Running this through the grid of my own experience, it’s important to know what my father has in mind when he speaks of meaningful engagement. I know a lot of Christian parents try very hard to be involved in the lives of their young children. They are not passive – the kind of dads who sit in front of the television all evening, the kind of moms who visibly want to escape from their children at every opportunity. But it needs to be observed that one can do a lot of things with and for one’s children (take them to soccer games, attend school plays and PTA meetings, even read books and play games) and still not necessarily engage them meaningfully. One can, as a Christian parent, even have consistent family worship, catechize, and talk to one’s children, and still not engage them meaningfully. The last preposition is important: talking to a child is not the same thing as talking with a child in a way that opens up his or her inner thought-world, the heart out of which issue the springs of his or her life. And it is this latter kind of communication my father has in mind, and which he and my mother practiced brilliantly in rearing me.

Building a bridge to another human heart takes effort, whether that human is young or old. One must ask questions without intimidating. One must take more time than one reasonably has. One must learn to think the way another person thinks, which is often about as much fun as learning to speak a foreign language. One must encounter alien fears, alien joys, alien sorrows, alien ways of processing information. This is acutely difficult with children, especially young children who know next to nothing about communicating (do tantrums count?). It takes effort to figure out why a child is angry or sad. It takes effort to figure out how to help a child connect what she knows with something she doesn’t yet know. It takes effort to value what a little boy values. It is painstaking to intuit what is making a child’s eyes gleam with pleasure, or flash with frustration. How is one to see and feel what a child sees and feels when the child can’t articulate it? But then, are these problems so very different from those we encounter with other adults? Is it ever easy to cross the grand canyon between ourselves and another soul?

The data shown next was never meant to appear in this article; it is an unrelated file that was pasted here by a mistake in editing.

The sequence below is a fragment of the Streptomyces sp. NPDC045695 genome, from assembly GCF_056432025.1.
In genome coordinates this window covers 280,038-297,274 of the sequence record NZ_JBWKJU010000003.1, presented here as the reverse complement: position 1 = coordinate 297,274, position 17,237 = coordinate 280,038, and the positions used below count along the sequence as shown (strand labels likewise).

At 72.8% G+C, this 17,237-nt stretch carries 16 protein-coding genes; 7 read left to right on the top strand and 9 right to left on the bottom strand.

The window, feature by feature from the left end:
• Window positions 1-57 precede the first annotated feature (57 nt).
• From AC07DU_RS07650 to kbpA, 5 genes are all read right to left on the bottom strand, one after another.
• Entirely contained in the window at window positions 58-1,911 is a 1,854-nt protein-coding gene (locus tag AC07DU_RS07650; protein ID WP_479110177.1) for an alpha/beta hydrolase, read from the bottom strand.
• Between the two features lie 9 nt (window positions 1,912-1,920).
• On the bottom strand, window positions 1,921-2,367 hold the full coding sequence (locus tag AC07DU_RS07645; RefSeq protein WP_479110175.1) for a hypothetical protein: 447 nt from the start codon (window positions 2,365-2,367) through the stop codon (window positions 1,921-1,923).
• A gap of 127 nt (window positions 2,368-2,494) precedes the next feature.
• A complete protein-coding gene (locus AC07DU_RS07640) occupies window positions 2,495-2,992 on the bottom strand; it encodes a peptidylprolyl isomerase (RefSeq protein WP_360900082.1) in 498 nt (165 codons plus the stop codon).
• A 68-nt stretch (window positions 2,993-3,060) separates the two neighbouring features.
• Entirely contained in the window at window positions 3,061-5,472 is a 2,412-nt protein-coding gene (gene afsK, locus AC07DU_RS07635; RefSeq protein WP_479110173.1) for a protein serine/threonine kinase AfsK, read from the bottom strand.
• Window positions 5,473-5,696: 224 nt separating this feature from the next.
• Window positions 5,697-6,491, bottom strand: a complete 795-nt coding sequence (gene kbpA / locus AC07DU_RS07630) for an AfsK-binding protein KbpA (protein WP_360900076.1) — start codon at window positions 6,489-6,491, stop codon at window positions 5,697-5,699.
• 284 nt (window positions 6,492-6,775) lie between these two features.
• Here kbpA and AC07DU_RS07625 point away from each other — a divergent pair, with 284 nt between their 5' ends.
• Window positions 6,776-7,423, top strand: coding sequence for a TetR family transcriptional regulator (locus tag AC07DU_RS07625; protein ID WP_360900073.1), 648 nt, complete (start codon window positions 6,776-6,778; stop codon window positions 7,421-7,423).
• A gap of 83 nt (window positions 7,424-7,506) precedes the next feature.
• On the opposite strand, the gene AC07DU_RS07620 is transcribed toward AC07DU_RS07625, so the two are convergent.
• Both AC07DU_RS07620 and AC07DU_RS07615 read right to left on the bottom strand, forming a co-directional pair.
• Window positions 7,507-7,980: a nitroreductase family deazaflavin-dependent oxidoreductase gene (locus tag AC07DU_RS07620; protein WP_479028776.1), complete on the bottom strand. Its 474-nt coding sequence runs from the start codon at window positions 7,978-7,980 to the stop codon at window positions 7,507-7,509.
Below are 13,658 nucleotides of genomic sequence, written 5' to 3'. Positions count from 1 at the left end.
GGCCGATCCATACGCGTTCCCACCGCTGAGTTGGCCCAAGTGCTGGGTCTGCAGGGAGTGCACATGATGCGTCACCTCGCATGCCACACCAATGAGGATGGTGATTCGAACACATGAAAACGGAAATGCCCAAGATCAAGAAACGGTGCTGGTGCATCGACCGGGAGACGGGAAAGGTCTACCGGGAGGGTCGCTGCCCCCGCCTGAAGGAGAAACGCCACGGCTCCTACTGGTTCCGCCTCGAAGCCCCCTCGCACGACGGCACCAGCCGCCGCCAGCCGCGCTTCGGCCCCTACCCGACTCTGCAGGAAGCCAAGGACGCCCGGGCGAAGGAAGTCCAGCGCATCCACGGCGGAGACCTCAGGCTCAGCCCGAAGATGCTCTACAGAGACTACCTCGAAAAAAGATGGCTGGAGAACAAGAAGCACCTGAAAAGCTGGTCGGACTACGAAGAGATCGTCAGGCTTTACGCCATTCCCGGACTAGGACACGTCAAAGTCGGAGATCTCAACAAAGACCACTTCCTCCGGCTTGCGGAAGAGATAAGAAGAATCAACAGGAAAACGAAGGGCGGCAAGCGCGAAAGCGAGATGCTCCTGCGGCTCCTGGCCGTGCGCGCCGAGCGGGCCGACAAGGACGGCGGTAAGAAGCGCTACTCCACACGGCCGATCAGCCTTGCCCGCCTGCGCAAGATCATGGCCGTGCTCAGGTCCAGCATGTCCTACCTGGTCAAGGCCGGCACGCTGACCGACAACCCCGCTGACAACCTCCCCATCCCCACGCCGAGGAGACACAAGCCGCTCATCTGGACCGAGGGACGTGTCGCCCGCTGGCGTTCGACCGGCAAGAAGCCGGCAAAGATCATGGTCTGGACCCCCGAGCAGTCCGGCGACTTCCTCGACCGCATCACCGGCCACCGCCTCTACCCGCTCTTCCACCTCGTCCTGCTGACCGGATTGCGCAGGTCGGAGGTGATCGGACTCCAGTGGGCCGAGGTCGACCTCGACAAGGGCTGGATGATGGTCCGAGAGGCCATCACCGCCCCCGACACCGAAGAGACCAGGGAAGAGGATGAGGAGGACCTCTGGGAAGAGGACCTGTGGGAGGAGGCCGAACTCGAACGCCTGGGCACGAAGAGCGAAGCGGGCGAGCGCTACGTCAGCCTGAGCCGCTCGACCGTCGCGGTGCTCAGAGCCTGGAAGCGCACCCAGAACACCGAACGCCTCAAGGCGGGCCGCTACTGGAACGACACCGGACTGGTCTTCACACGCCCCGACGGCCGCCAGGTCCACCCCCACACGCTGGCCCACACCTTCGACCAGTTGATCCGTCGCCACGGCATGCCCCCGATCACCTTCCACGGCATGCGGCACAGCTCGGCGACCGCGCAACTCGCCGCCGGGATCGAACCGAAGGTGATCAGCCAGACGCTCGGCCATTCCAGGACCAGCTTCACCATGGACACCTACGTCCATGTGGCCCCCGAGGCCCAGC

But the proof of a pudding, as they say, is in the eating. When a child has grown up with parents who expend the effort to “connect”; when a child has never known a day when it is not the most natural thing in the world to talk eye-to-eye with mom and dad; when a child learns from day one that mom and dad care deeply about what’s going on inside him, even when (especially when) he is being a real brat; this is the capital from which a family draws in challenging years when self-consciousness emerges with a vengeance, and the world is filled with recalcitrant questions and drives. I passed through some very troubled water as a “teen,” but it was too late – my heart was already knit to my parents. Even when I slammed the door as hard as I could in their faces, I couldn’t escape the fact that I wanted them to beat it down. I wanted to talk to them about what was going on inside, because that was how it had been for years.